By Lauren Wingo | Updated Apr 7, 2022 12:20 PM
A: The essential function of an air filter is to clean air that passes through a home’s heating and cooling system. Air filters are made out of spun fiberglass, paper, or cloth enclosed in a cardboard frame and are usually located within the air vents of a home. Homeowners may forget to change the HVAC filters for months at a time, which can cause a buildup of dust, debris, and allergens. This buildup can cause maintenance problems over time.
Additionally, neglecting to replace the air filter accordingly can cause a homeowner’s energy bill to increase as the clogged filters cause the system to work harder when circulating the air. A typical manufacturer recommends replacing the air filters every 30 to 90 days; however, this depends on the filter’s lifespan and other environmental factors within the home.
Different types of furnace or AC filters have varying specifications on when they should be replaced. Fiberglass filters have a lower price point; however, they will need to be replaced more often (usually every 30 days). Pleated air filters are more expensive than fiberglass filters with higher quality materials. These filters can last anywhere from 3 to 6 months, depending on other factors.
The fewer occupants there are in a house, the fewer contaminants and debris build up there will be in its air filters. For example, a family of four will have to change their air filters more often than a single individual’s home. An air filter’s lifespan also depends on the size of the house as larger homes circulate more air through the air filters. Air filters in smaller homes don’t need to be changed as often as larger homes.
The air quality within the home will also determine how often to replace air filters. If an occupant smokes, replacing the air filter can increase the quality of air within the home. Additionally, the quality of the air outdoors determines when to replace the filters. As outdoor dust or pollution increases, there’s a greater need to replace the air filters indoors.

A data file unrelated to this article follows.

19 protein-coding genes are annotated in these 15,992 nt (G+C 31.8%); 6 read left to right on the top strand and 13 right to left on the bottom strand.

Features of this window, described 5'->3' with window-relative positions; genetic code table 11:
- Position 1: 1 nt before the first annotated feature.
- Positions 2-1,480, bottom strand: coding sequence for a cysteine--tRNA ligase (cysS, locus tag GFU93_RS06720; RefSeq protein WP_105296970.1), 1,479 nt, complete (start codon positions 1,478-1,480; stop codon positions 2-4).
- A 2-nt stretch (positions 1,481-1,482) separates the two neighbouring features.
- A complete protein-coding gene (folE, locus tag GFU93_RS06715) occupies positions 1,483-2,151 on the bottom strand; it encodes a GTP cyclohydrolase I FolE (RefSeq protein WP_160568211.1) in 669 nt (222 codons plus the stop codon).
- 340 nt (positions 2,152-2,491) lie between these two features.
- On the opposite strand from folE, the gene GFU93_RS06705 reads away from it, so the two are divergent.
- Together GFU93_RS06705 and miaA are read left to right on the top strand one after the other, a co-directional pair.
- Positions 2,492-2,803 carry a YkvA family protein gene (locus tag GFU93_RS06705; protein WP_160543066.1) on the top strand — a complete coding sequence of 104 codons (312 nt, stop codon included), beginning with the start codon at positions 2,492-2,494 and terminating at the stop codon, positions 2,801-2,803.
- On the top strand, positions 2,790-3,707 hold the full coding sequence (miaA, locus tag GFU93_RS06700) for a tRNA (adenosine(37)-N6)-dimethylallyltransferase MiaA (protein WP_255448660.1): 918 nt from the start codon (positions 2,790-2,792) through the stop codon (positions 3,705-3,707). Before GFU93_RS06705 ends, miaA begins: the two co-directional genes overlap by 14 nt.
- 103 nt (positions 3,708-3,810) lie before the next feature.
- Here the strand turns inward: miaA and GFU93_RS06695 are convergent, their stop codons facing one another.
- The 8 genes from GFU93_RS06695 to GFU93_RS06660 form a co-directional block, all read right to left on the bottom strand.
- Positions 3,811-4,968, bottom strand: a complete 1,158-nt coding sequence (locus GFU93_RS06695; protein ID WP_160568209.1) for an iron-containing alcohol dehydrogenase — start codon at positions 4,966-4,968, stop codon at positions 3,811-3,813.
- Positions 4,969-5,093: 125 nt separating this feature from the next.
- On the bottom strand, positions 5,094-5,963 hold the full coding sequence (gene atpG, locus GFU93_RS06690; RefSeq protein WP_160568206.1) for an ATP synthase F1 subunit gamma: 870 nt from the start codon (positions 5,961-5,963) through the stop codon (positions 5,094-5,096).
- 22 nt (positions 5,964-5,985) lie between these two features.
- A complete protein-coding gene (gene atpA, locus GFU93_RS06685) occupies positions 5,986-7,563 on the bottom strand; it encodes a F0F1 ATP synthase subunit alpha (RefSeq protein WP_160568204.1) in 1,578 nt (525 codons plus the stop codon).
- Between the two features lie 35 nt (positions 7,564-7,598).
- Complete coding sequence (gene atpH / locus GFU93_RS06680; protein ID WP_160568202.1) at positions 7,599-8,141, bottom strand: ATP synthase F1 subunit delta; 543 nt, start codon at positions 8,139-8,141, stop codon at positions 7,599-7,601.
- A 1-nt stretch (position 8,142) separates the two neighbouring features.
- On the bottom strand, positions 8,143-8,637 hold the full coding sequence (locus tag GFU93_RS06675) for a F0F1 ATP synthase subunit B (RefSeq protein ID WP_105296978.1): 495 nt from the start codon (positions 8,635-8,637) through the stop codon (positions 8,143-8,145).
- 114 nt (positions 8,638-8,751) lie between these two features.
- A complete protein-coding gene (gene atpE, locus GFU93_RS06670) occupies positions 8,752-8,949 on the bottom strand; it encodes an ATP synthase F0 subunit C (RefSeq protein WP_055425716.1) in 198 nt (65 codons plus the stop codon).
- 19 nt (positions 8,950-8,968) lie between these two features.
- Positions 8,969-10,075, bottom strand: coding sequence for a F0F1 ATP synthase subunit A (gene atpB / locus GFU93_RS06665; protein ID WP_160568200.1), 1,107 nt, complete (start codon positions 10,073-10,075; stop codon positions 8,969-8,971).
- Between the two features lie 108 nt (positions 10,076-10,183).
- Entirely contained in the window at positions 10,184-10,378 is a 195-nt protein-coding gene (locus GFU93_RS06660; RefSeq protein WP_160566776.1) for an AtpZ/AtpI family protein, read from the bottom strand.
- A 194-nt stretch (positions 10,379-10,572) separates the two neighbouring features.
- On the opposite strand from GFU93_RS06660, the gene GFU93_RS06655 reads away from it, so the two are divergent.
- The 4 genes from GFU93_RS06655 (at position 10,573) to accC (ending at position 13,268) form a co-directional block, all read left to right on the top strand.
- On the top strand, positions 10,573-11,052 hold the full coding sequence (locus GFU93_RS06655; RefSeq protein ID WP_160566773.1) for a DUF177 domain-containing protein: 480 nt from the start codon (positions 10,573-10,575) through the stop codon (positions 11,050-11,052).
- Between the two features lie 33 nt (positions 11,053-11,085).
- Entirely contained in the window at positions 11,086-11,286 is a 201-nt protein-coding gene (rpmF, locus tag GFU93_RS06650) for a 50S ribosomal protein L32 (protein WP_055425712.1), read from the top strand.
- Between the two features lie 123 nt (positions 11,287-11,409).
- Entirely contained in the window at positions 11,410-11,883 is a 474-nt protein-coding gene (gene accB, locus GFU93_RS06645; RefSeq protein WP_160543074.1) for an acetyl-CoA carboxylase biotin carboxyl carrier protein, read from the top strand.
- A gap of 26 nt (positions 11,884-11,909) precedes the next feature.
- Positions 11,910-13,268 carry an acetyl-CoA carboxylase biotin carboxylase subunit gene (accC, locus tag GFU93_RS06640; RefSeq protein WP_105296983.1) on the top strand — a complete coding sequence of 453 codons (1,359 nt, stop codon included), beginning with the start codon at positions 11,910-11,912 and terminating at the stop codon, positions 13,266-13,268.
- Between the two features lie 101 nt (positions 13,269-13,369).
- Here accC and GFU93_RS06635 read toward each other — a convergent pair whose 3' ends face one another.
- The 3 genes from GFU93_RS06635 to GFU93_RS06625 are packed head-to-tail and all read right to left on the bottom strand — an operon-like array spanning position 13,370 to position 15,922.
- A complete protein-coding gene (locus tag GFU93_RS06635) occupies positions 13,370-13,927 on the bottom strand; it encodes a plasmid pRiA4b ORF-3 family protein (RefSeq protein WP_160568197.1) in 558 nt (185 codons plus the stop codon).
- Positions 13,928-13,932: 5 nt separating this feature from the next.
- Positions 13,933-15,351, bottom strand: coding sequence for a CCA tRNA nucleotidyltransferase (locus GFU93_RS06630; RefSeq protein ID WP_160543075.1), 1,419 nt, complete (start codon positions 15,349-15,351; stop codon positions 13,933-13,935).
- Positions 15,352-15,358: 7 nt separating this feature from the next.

An air filter manufacturer will usually explain how often to replace the air filter on its installation instructions. Some manufacturers recommend replacing air filters every 30 to 60 or 90 days, depending on the type of air filter. If there’s ever a question, call a professional or the air filter manufacturer to determine its lifespan. A professional will be able to assist if there’s a particular protocol for changing a specific brand’s air filter or how often to change an air filter.
Air filters assist in clearing the air in a heating and air conditioning system by removing unwanted debris. Excess contaminants can build up in the filter and cause a release of dust and dander if not changed regularly. This may cause certain household members to react with a runny nose, itchy eyes, sneezing, and other allergic reactions. Poor air circulation can also cause an increased risk of asthma attacks. If someone in the household suffers from severe allergies, it’s recommended to change the air filters very frequently; in some cases, every two weeks. For milder to moderate allergies, try to replace the air filters every 30 days.
Having a pet can also decrease the time between air filter changes. Pet hair and dirt tracked in from outside can further clog the filters and block airflow. This accumulation of debris can change how often to replace the air filters. Change the filters every 60 days for one pet and every 20 to 45 days for multiple pets.
During allergy season, air filters can work overtime to clear out the allergens, dust, and other debris circulating through the heating and cooling system. At this time, it’s recommended to replace the air filters with quality replacements that can filter out common allergens, including pollen. This is especially true if homeowners begin to notice particles floating in the air that subsequently cause allergic reactions. Replacing the filters regularly can keep homeowners and their families healthy through efficient air circulation.
Home renovations can cause a buildup of excess dust and debris that clog air filters. After a renovation, such as a project involving drywall, there may be pieces of drywall, dirt, and dust collected in the air ducts, thus restricting airflow through the air filters. A good rule of thumb is if there’s a need to vacuum more often from debris on the floor, it’s safe to say that this debris is also going into the air filters. Consider replacing the air filters after a heavy home renovation to keep the air clear and lower the chances of costly maintenance repairs later on.
Numerous contaminants and debris, including excess dust, can cause the air filters to clog and reduce the air circulation throughout the home. As the system works to counteract the effects of this excess dust and debris, it can work overtime, producing an increased energy bill.
These are all signs that it’s time to change the air filters in the home. However, they can also indicate that something is malfunctioning in your HVAC system. If you’ve changed your air filters and are still noticing these problems, it’s wise to call in a professional to help address the root issue.
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